The History of the Big Dig
Greetings friends and those about to be amused, confused, and perhaps slightly abused.
A friend and regular corespondent, Thomas Moody of New Hampshire, sent this brilliant bit of prose poetry, reminiscent of Lord Buckley's Word Jazz works.
If you are not familiar with Lord Buckley, click here for an introduction to an amazing American poet.
The piece to follow is strange, funny, twisted, and it makes no sense except that it makes a lot of sense. Ready?
Most people alive today, having never known a world in which the Big Dig
wasn't the primary stimulus of the global economy, wonder how it all
began. Originally dubbed the "Big Pig", the history of this project goes
back to the ancient Celtic sport of Piggyback (Assukk, in the original
Celtic). Prior to their (the pigs') domestication, the Celts dreamt of
mounting the swift swine of southern Scotland (sometimes called England in
the current era), racing them at breakneck speeds around a track marked by
huge upright stone slabs and lintels, and betting on what's for dinner.
The Celts decided to try a proof-of-concept project before expending
limited capital reserves on a massive pig domestication program, so they
built a track, designated some individuals to play the role of pigs and
some to play the role of riders (inadvertently setting off a "this little
piggy" craze that persists to this day), and tried racing the "pigs"
bearing their "Piggybacked" riders, but found that the "pigs" could only
run for several days before collapsing from fatigue. To continue the
experiment, they assigned two foot racers (fetisha) to run
counter-clockwise (bazzakkverd) around an inside track (crook) for each
"pig"-and-rider pair (hiyoporca) running clockwise (tuiztanzhout) around
the outside track (luezer). (Hence the roundabout and driving on the
left.) The hypothesis was that with a net mass of zero Celts running
around the track, the race could go on perpetually. This proved false, as
in molar (molar) terms, there were 2 moles of fetisha going bazzakkverd
for each hiyoporca going tuiztanzhout, leaving nobody in the stands to
drink beer (pist) and place bets, as every man Jack and woman Jill of them
was running on the track due to the severe labour shortage that existed
prior to the perfection of the Viking au pair (uellalla) ship. Even with a
sufficient labour force to test the scheme it would have failed, however,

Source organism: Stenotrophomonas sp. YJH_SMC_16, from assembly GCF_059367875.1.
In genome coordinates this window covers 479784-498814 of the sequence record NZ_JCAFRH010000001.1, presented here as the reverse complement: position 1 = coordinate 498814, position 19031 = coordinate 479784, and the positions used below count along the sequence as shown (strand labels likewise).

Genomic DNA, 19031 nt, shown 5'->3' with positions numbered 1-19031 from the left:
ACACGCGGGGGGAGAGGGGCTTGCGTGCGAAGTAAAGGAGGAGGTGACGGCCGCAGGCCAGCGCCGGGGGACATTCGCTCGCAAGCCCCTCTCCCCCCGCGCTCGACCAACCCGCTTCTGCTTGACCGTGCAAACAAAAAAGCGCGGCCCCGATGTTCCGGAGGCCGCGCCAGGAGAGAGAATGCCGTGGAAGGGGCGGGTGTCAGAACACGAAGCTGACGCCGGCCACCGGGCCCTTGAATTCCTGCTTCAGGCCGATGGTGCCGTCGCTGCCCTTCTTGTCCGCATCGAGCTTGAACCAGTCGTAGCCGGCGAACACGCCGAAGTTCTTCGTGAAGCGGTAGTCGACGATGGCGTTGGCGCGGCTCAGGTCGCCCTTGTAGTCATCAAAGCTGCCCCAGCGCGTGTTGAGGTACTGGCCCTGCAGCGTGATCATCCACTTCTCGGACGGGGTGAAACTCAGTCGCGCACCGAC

as there existed a toll system in that time which charged each hiyoporca
going tuiztanzhout on the luezer a shilling per circuit, and each fetisha
going bazzakkverd on the crook a tuppence and halfpenny per circuit, and
due to an inability keep the two tracks moving at equal speed but opposite
angular velocity with any real consistency (the average fetisha tending to
travel at higher speed than the average hiyoporca), a chronic imbalance of
payments would have developed, leading eventually to a currency crisis and
a run on the pound in the dark days before central banking. Needless to
say, after several thousand years, the Celts eventually abandoned the
project, and in an effort to put the painful futility of it all behind
them, they took to herding sheep, from which we get the sense of the
expression, "feeling sheepish". Nevertheless, many ages later, the legend
of this massive project of antiquity, which came to be known as "oops" or
"hoops", laid the basis for a less strenuous game that could be played
indoors with a pneumatic sphere (the "net mass"), and one of the earliest
professional organisations of the modernised parimutuel system is named
the "Celtics" in honour of the athletic tribe of yore. The strain of
accommodating the expanding arrearage of punters made the total
destruction of the Celtics' original venue in Boston's historic North End
inevitable, and realising that "Big Dig" rhymed with "Big Pig", city
planners, in the grip of the Great Tea Shortage of 1773, were inspired to
pick up where the ancient Celts left off, and developed a largely
underground urban renewal program that is still unfolding today.